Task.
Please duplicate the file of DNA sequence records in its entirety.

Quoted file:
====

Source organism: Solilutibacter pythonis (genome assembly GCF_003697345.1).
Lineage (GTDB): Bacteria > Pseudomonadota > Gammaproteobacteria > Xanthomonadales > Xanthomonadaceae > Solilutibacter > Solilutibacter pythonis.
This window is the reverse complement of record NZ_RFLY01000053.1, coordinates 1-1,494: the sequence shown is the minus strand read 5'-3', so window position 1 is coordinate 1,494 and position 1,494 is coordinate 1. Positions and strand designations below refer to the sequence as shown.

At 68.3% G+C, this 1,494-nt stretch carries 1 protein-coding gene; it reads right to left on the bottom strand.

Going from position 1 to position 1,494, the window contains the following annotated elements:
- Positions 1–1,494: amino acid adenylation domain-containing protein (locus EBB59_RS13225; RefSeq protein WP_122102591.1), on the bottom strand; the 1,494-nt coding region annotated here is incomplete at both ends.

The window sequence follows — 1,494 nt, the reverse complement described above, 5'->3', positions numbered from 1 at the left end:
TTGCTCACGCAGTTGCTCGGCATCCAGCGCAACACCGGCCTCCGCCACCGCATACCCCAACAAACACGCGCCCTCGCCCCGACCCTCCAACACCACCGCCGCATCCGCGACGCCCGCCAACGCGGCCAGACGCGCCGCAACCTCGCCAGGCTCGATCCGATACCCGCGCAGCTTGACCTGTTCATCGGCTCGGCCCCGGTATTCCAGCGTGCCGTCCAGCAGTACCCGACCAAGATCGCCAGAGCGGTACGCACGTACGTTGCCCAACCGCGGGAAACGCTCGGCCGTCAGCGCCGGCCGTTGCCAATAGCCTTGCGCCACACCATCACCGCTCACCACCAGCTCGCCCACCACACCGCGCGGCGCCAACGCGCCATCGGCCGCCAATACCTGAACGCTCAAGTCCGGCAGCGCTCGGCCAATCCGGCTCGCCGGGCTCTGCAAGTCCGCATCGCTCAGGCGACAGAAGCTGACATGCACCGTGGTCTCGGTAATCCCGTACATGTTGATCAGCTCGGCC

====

Source organism: Solilutibacter pythonis (genome assembly GCF_003697345.1).
Lineage (GTDB): Bacteria > Pseudomonadota > Gammaproteobacteria > Xanthomonadales > Xanthomonadaceae > Solilutibacter > Solilutibacter pythonis.
This window is the reverse complement of record NZ_RFLY01000053.1, coordinates 1-1,494: the sequence shown is the minus strand read 5'-3', so window position 1 is coordinate 1,494 and position 1,494 is coordinate 1. Positions and strand designations below refer to the sequence as shown.

At 68.3% G+C, this 1,494-nt stretch carries 1 protein-coding gene; it reads right to left on the bottom strand.

Going from position 1 to position 1,494, the window contains the following annotated elements:
- Positions 1–1,494: amino acid adenylation domain-containing protein (locus EBB59_RS13225; RefSeq protein WP_122102591.1), on the bottom strand; the 1,494-nt coding region annotated here is incomplete at both ends.

The window sequence follows — 1,494 nt, the reverse complement described above, 5'->3', positions numbered from 1 at the left end:
TTGCTCACGCAGTTGCTCGGCATCCAGCGCAACACCGGCCTCCGCCACCGCATACCCCAACAAACACGCGCCCTCGCCCCGACCCTCCAACACCACCGCCGCATCCGCGACGCCCGCCAACGCGGCCAGACGCGCCGCAACCTCGCCAGGCTCGATCCGATACCCGCGCAGCTTGACCTGTTCATCGGCTCGGCCCCGGTATTCCAGCGTGCCGTCCAGCAGTACCCGACCAAGATCGCCAGAGCGGTACGCACGTACGTTGCCCAACCGCGGGAAACGCTCGGCCGTCAGCGCCGGCCGTTGCCAATAGCCTTGCGCCACACCATCACCGCTCACCACCAGCTCGCCCACCACACCGCGCGGCGCCAACGCGCCATCGGCCGCCAATACCTGAACGCTCAAGTCCGGCAGCGCTCGGCCAATCCGGCTCGCCGGGCTCTGCAAGTCCGCATCGCTCAGGCGACAGAAGCTGACATGCACCGTGGTCTCGGTAATCCCGTACATGTTGATCAGCTCGGCC